(9) It will be apparent from the above references that there can be no settled principle of ascertaining profits for all purposes and in all concerns. The fact that for revenue purposes depreciation allowance is allowed on profits does not necessarily mean that in the calculation of profits under an agreement between persons engaged in a concern, the profits should necessarily mean profits arrived at after provision had been made for depreciation. What the parties meant and intended by division of profits has to be ascertained from a conspectus of all relevant matters, the nature of the agreement between the parties, the terms of the agreement between the parties, their intention as ascertained from the writing governing their relationship, and the interpretation they had given to their writing by subsequent conduct before disputes arose between them. The purpose and nature of the payment of profits say, whether it is remuneration for services, or in lieu of interest on investment will also have a bearing as to what would constitute profits. In this connection reference may also be made to the treatment of the question by Buckley, for the purpose of dividend, at page 899 in Buckley on the Companies Act, 13th Edn. where it is stated thus:
"The profits of the business are the credit balance of a profit and loss account properly prepared, having regard to the definition of the business in memorandum of association. They are the excess of receipts over expenses or revenue account. As to what expenses are properly chargeable to capital and what to revenue, it is necessarily impossible to lay down any general rule. In many cases it may be for the shareholders to determine this for themselves provided the determination be honest and within legal limits."
(10) The following illustration given at pages 899-900 is illuminating:
"Or suppose that a company has sunk pounds 250,000 in establishing a newspaper which could not be sold for pounds 10,000, or has sunk pounds 900000 in investments, and that they have depreciated by pounds 250000, it has in the like sense in each case sustained a loss. Yet if the company's object is not in these respective cases to traffic in tramways or newspapers or securities, but to own them and to make a profit by their ownership and working as distinguished from their sale, then the loss is a loss on capital account, leaving profit and loss account unaffected, and the credit of profit and loss account may divided in dividend."
(11) Reference may also be made to the decision of the Judicial Committee in Watson v. Haggitt, 56 Mad LJ 91: (AIR 1928 PC 115) where the construction of articles of partnership between two gentlemen of the law arose for consideration. There was a provision in the articles that in the event of one of the partners dying or becoming insane etc. During the term of the partnership, the surviving or remaining partner would pay the representatives of the partner so dying etc., a share of the net annual profits of the partnership business. The question for consideration was whether on the death of one, in the calculation of the net annual profits to be paid by the surviving partner, the salary which he had been receiving during the partnership could be deemed as an outgoing in ascertaining the profits. The Judicial Committee held that the net annual profits by which the amount of the sum to be paid by the surviving partner was to be measured, should be ascertained by deducting from the receipts and earnings of the business such outgoings and ordinary business expenses as were under the partnership articles or by the practice of the partners so deducted during the partnership, the business being for this purpose treated as a continuation of the partnership business. It was, however, held that the salary could not be deducted as the same ceased under the partnership articles. The importance of this judgment is that what were profits and deductions could be ascertained by the use and want of the partners as deducted from the course of dealings in the partnership.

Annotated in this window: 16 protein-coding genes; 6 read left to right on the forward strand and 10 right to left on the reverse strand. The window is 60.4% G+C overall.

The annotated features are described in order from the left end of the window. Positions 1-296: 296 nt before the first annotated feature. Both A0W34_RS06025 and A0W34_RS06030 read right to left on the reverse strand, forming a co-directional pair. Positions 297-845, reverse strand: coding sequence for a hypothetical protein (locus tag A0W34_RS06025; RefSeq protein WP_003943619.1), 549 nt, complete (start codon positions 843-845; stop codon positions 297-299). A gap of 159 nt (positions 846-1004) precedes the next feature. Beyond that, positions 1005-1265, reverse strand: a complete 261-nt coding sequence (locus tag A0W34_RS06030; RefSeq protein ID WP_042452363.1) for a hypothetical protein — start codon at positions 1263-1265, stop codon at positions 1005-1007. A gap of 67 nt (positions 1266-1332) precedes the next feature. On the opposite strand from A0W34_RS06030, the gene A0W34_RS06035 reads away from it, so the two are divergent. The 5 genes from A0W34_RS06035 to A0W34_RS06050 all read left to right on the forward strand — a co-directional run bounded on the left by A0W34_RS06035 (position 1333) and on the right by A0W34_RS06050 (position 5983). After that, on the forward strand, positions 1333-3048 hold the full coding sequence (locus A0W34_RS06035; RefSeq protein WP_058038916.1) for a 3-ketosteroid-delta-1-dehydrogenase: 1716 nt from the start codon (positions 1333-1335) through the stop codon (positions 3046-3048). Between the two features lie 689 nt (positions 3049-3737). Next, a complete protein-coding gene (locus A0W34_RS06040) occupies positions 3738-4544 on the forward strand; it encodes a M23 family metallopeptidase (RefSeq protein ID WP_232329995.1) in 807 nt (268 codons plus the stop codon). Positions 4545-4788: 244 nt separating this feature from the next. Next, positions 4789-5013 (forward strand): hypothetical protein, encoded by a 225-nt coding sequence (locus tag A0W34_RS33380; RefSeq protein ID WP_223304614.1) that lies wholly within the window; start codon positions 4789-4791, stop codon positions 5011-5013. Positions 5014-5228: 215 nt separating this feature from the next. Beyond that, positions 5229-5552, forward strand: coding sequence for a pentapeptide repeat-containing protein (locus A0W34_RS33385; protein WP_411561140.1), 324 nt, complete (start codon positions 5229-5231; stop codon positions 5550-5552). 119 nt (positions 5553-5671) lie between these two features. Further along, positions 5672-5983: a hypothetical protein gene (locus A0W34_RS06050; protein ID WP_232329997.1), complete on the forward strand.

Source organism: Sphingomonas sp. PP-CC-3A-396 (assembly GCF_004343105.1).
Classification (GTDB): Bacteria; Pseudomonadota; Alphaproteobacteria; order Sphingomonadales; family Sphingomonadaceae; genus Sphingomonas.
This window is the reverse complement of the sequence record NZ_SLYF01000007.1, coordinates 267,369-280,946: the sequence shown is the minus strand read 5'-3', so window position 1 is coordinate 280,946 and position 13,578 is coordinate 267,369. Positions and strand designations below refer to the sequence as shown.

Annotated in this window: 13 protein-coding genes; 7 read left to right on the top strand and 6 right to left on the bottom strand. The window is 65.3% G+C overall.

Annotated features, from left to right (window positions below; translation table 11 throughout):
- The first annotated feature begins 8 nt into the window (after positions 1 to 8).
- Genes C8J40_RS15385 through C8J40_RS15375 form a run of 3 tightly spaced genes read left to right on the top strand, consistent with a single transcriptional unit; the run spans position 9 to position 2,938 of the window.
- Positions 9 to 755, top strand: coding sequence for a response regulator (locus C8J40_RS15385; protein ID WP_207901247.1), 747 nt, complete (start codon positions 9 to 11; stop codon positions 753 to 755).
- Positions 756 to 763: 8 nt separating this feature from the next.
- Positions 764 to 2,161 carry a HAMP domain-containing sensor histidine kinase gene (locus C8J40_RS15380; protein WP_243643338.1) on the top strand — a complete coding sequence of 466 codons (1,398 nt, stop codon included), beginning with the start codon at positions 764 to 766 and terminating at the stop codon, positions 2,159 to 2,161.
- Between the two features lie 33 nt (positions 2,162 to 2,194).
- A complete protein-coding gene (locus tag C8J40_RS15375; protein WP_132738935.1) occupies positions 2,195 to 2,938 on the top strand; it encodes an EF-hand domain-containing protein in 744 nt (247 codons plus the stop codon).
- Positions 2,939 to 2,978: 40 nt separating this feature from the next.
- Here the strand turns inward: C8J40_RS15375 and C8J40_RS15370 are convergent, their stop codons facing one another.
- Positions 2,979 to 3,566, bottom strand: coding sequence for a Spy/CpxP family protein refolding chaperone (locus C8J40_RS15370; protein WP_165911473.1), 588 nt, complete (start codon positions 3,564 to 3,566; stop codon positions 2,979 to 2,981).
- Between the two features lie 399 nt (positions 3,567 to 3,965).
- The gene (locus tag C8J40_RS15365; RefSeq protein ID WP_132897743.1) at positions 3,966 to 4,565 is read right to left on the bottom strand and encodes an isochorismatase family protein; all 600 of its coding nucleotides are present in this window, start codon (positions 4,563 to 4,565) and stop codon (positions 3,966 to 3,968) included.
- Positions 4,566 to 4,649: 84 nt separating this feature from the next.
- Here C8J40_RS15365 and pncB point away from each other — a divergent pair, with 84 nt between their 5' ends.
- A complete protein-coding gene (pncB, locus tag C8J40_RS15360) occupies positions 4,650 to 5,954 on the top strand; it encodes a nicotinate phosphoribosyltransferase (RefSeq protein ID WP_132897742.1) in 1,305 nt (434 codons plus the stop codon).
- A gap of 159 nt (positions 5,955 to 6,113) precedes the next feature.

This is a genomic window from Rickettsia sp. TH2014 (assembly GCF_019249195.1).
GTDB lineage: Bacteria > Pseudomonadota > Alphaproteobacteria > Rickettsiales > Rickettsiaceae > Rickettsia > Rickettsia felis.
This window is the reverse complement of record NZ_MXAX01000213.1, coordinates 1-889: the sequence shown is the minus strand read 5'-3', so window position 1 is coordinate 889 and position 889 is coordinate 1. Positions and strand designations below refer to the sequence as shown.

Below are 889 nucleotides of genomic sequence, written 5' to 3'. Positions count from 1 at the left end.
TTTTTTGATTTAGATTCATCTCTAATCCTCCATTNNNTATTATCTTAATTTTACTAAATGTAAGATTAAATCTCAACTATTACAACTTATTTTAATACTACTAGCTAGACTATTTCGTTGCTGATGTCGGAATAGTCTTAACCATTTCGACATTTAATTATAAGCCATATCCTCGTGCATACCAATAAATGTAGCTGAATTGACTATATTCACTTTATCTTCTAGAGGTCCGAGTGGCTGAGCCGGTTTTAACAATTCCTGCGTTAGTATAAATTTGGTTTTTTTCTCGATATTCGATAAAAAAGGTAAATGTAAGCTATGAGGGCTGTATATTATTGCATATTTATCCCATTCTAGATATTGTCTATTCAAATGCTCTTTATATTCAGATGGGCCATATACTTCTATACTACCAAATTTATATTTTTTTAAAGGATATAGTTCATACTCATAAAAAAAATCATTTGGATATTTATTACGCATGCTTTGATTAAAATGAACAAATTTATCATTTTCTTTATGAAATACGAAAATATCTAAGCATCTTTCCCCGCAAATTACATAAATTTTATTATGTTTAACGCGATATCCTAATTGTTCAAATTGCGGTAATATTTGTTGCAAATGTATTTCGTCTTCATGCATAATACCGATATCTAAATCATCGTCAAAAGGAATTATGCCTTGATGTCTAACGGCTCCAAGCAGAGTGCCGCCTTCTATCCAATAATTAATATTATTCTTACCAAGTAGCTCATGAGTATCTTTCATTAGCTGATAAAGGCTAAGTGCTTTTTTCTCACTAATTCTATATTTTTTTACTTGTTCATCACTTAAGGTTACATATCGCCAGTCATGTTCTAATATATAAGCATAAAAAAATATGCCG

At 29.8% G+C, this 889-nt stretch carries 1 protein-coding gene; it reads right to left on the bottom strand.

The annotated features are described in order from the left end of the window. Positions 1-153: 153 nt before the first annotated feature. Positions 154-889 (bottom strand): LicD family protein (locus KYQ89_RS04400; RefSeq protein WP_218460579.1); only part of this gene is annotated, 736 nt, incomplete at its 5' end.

(12) While thus there is no settled basis for arriving at the profits with reference to a particular concern, it is clear that the practice of the concern may be taken into account and each case has to be decided on its own merits with reference to its particular facts. Here, we are not concerned with any incorporated company or partnership. We are dealing with the case of a service agreement between an employer and employee. The employer finds the entire capital of the business and the employee placed in sole charge of the concern is remunerated by a half share in the profits. The document Ex. B-2 which governs the relationship between the parties itself provides how the profits to be. It provides for the ascertainment of the income and expenditure of the service (Service Sambhandhamana Adhaya Kanakkum Parthu) deducting therefrom the expenses incurred in the service. (Servicil Erpatta Silavupoga) and the division of the balance remaining of the income in two halves(Bakki Inikkum adhayathugaii padhiyaga pirithukkolvatha).